Christians and The City
Tim Keller has an article called A New Kind of Urbanism that is really worth reading. In it, he tackles the issue of how Christians should be engaging culture. Here's a brief snippet to whet your appetite:
My first strategic point is simple: More Christians should live long-term in cities. Historians point out that by A.D. 300, the urban populations of the Roman Empire were largely Christian, while the countryside was pagan. (Indeed, the word pagan originally meant someone from the countryside—its use as a synonym for a non-Christian dates from this era.) The same was true during the first millennium A.D. in Europe—the cities were Christian, but the broad population across the countryside was pagan. The lesson from both eras is that when cities are Christian, even if the majority of the population is pagan, society is headed on a Christian trajectory. Why? As the city goes, so goes the culture. Cultural trends tend to be generated in the city and flow outward to the rest of society.Keller goes on to make 3 more points:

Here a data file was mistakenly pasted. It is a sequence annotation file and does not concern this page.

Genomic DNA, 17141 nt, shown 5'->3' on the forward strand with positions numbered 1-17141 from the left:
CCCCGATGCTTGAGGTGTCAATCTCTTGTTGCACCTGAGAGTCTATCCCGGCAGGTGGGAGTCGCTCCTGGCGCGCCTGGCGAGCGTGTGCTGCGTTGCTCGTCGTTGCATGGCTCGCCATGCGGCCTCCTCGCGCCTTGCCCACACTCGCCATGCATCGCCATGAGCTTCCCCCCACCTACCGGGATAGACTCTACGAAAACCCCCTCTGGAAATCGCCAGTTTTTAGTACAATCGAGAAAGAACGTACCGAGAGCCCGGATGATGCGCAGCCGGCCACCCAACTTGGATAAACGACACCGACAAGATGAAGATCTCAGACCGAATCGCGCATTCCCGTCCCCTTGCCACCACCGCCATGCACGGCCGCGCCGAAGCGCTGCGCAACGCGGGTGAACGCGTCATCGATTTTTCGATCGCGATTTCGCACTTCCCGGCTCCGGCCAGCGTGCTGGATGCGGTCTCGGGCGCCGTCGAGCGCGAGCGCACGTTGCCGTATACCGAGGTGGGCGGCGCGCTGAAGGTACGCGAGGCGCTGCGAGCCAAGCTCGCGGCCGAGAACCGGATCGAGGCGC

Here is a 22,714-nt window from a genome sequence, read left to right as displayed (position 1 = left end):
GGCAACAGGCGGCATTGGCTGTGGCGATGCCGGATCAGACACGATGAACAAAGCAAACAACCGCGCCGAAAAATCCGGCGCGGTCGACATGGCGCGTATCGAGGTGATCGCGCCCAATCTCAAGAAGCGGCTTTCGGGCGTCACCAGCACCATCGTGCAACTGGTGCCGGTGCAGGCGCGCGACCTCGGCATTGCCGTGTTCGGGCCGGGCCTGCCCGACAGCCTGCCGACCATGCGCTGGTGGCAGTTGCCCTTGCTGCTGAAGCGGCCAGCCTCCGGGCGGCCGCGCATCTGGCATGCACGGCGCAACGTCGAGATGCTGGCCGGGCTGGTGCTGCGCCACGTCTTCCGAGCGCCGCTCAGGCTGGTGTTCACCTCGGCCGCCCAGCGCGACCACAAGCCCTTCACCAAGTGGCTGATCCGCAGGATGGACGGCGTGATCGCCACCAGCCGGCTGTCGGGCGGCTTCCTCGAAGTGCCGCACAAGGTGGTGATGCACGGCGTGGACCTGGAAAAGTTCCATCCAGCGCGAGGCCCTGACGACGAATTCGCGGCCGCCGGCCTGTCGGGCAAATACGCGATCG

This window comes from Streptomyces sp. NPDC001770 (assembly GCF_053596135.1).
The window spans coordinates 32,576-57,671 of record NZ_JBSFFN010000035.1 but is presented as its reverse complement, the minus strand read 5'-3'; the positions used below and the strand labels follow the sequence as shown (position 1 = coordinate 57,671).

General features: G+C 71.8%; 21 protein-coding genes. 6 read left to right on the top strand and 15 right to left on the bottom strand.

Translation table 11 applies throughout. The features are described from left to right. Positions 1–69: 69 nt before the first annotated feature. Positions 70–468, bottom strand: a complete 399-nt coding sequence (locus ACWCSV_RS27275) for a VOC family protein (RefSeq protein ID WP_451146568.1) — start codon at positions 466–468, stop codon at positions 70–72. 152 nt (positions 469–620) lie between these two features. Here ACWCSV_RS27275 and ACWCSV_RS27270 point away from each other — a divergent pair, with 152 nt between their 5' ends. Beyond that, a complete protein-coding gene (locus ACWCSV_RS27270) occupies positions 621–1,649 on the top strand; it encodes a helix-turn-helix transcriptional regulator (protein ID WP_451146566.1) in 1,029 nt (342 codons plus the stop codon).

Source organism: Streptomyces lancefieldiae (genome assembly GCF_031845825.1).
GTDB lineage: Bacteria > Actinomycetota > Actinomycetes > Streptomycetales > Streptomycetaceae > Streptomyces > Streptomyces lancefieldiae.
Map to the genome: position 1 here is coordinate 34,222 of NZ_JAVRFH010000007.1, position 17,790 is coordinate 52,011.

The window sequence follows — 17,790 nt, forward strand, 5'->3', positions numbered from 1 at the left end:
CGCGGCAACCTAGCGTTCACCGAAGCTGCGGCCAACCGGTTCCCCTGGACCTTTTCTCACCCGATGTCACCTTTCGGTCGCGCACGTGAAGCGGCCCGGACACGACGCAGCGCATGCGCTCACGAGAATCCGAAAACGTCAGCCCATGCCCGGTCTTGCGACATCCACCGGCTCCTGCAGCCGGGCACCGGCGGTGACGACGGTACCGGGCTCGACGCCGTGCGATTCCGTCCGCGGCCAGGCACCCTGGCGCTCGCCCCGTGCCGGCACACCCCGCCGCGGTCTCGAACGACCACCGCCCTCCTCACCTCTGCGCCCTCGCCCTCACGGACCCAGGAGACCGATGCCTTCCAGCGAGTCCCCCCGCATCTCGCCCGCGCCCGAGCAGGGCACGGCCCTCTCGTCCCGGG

- Once in cities, Christians should be a dynamic counterculture.
- It will not be enough for Christians to form a culture that runs counter to the values of the broader culture. Christians should be a community radically committed to the good of the city as a whole.
- There is another important component to being a Christian counterculture for the common good. Christians should be a people who integrate their faith with their work.
(HT: Justin Taylor)